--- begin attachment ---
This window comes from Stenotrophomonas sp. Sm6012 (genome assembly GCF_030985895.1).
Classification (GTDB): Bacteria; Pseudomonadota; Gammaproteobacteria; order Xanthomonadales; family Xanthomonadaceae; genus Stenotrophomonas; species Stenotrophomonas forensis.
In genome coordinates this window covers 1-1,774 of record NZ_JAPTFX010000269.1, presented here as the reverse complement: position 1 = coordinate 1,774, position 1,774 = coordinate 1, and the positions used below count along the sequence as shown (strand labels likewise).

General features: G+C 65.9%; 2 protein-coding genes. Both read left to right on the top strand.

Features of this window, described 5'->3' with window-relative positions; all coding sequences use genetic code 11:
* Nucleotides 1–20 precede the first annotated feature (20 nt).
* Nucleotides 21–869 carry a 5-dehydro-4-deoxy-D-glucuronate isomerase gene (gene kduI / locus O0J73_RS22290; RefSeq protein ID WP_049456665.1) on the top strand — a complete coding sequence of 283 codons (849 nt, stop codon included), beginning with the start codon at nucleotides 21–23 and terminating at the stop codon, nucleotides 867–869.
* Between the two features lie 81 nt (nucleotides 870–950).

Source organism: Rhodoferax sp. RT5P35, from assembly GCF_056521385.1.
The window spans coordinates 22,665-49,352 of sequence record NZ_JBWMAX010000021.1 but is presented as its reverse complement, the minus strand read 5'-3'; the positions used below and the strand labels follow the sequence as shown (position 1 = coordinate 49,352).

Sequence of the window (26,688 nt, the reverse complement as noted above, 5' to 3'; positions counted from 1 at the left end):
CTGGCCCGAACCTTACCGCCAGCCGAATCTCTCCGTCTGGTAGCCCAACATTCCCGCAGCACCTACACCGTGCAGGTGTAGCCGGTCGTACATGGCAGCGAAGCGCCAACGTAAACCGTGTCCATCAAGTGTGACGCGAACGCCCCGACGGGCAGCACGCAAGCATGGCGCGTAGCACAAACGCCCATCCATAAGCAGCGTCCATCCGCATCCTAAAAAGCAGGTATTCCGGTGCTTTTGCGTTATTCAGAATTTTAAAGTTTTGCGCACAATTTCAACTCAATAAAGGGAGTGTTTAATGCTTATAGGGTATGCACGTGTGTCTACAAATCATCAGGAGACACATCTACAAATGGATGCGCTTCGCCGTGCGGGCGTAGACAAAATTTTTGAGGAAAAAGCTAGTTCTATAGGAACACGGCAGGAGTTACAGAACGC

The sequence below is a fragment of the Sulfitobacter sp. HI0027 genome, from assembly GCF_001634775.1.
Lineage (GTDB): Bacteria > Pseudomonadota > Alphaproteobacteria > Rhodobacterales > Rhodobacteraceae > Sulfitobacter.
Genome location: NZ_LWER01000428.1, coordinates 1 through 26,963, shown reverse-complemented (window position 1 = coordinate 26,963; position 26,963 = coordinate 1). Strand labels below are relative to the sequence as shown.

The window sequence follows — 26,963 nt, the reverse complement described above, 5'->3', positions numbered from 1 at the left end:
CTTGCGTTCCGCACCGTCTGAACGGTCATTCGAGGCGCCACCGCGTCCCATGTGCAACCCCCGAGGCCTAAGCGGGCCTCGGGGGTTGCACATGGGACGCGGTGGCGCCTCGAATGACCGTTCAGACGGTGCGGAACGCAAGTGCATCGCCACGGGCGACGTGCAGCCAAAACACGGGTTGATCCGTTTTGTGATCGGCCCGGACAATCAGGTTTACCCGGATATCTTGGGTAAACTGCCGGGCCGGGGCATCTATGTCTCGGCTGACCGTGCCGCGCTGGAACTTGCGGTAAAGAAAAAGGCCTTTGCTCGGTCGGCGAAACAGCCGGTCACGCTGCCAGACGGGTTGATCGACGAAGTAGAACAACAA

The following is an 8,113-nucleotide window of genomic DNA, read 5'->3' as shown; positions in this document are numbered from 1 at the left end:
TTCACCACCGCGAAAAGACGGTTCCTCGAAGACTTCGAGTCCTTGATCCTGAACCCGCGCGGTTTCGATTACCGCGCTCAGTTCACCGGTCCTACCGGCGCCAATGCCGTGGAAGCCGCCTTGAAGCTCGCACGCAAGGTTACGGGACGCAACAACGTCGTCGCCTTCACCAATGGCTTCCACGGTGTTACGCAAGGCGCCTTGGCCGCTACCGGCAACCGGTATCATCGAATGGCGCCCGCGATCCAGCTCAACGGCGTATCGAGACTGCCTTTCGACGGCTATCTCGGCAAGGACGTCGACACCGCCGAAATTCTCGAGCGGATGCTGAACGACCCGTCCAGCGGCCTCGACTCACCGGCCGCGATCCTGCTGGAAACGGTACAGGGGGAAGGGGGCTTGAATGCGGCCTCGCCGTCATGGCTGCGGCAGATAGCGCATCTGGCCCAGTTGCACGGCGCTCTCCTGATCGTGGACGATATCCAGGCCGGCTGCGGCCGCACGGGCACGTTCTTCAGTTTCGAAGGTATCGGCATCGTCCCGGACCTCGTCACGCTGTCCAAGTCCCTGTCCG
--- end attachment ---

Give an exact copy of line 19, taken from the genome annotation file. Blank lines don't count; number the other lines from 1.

TTCACCACCGCGAAAAGACGGTTCCTCGAAGACTTCGAGTCCTTGATCCTGAACCCGCGCGGTTTCGATTACCGCGCTCAGTTCACCGGTCCTACCGGCGCCAATGCCGTGGAAGCCGCCTTGAAGCTCGCACGCAAGGTTACGGGACGCAACAACGTCGTCGCCTTCACCAATGGCTTCCACGGTGTTACGCAAGGCGCCTTGGCCGCTACCGGCAACCGGTATCATCGAATGGCGCCCGCGATCCAGCTCAACGGCGTATCGAGACTGCCTTTCGACGGCTATCTCGGCAAGGACGTCGACACCGCCGAAATTCTCGAGCGGATGCTGAACGACCCGTCCAGCGGCCTCGACTCACCGGCCGCGATCCTGCTGGAAACGGTACAGGGGGAAGGGGGCTTGAATGCGGCCTCGCCGTCATGGCTGCGGCAGATAGCGCATCTGGCCCAGTTGCACGGCGCTCTCCTGATCGTGGACGATATCCAGGCCGGCTGCGGCCGCACGGGCACGTTCTTCAGTTTCGAAGGTATCGGCATCGTCCCGGACCTCGTCACGCTGTCCAAGTCCCTGTCCG